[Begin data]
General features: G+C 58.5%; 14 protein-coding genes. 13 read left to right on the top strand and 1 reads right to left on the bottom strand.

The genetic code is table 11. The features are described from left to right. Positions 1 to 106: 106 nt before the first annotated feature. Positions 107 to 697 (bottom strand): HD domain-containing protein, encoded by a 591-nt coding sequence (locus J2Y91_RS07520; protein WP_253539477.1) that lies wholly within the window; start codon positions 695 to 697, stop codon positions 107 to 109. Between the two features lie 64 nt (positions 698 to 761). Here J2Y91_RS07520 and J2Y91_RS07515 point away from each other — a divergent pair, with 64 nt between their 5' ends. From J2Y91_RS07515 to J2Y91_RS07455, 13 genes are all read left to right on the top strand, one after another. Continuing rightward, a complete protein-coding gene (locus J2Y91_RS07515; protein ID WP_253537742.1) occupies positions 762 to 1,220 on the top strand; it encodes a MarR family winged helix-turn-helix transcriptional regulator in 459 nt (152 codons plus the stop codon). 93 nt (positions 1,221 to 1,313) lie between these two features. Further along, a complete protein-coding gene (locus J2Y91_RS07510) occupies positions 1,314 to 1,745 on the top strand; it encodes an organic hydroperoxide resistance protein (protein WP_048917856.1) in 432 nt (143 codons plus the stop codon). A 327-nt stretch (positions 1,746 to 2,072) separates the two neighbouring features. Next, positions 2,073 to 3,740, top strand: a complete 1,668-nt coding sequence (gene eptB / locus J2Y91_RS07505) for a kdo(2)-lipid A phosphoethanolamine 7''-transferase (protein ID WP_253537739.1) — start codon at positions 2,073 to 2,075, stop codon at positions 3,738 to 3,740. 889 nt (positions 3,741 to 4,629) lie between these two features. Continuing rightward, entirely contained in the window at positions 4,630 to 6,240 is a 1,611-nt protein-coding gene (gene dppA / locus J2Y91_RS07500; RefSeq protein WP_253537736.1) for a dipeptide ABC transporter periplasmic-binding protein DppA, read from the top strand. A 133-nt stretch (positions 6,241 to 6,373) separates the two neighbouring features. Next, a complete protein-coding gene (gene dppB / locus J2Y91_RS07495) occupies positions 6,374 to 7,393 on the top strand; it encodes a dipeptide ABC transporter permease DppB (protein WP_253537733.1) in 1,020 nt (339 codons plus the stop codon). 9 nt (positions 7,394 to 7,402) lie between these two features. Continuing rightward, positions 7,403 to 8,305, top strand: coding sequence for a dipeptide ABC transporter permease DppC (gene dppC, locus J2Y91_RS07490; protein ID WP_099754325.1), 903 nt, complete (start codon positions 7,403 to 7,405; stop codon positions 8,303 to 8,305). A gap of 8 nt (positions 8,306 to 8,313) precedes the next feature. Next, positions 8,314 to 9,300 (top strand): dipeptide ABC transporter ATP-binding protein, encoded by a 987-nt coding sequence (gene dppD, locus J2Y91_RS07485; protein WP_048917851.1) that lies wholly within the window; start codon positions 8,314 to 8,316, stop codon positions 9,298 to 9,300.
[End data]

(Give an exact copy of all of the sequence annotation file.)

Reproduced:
General features: G+C 58.5%; 14 protein-coding genes. 13 read left to right on the top strand and 1 reads right to left on the bottom strand.

The genetic code is table 11. The features are described from left to right. Positions 1 to 106: 106 nt before the first annotated feature. Positions 107 to 697 (bottom strand): HD domain-containing protein, encoded by a 591-nt coding sequence (locus J2Y91_RS07520; protein WP_253539477.1) that lies wholly within the window; start codon positions 695 to 697, stop codon positions 107 to 109. Between the two features lie 64 nt (positions 698 to 761). Here J2Y91_RS07520 and J2Y91_RS07515 point away from each other — a divergent pair, with 64 nt between their 5' ends. From J2Y91_RS07515 to J2Y91_RS07455, 13 genes are all read left to right on the top strand, one after another. Continuing rightward, a complete protein-coding gene (locus J2Y91_RS07515; protein ID WP_253537742.1) occupies positions 762 to 1,220 on the top strand; it encodes a MarR family winged helix-turn-helix transcriptional regulator in 459 nt (152 codons plus the stop codon). 93 nt (positions 1,221 to 1,313) lie between these two features. Further along, a complete protein-coding gene (locus J2Y91_RS07510) occupies positions 1,314 to 1,745 on the top strand; it encodes an organic hydroperoxide resistance protein (protein WP_048917856.1) in 432 nt (143 codons plus the stop codon). A 327-nt stretch (positions 1,746 to 2,072) separates the two neighbouring features. Next, positions 2,073 to 3,740, top strand: a complete 1,668-nt coding sequence (gene eptB / locus J2Y91_RS07505) for a kdo(2)-lipid A phosphoethanolamine 7''-transferase (protein ID WP_253537739.1) — start codon at positions 2,073 to 2,075, stop codon at positions 3,738 to 3,740. 889 nt (positions 3,741 to 4,629) lie between these two features. Continuing rightward, entirely contained in the window at positions 4,630 to 6,240 is a 1,611-nt protein-coding gene (gene dppA / locus J2Y91_RS07500; RefSeq protein WP_253537736.1) for a dipeptide ABC transporter periplasmic-binding protein DppA, read from the top strand. A 133-nt stretch (positions 6,241 to 6,373) separates the two neighbouring features. Next, a complete protein-coding gene (gene dppB / locus J2Y91_RS07495) occupies positions 6,374 to 7,393 on the top strand; it encodes a dipeptide ABC transporter permease DppB (protein WP_253537733.1) in 1,020 nt (339 codons plus the stop codon). 9 nt (positions 7,394 to 7,402) lie between these two features. Continuing rightward, positions 7,403 to 8,305, top strand: coding sequence for a dipeptide ABC transporter permease DppC (gene dppC, locus J2Y91_RS07490; protein ID WP_099754325.1), 903 nt, complete (start codon positions 7,403 to 7,405; stop codon positions 8,303 to 8,305). A gap of 8 nt (positions 8,306 to 8,313) precedes the next feature. Next, positions 8,314 to 9,300 (top strand): dipeptide ABC transporter ATP-binding protein, encoded by a 987-nt coding sequence (gene dppD, locus J2Y91_RS07485; protein WP_048917851.1) that lies wholly within the window; start codon positions 8,314 to 8,316, stop codon positions 9,298 to 9,300.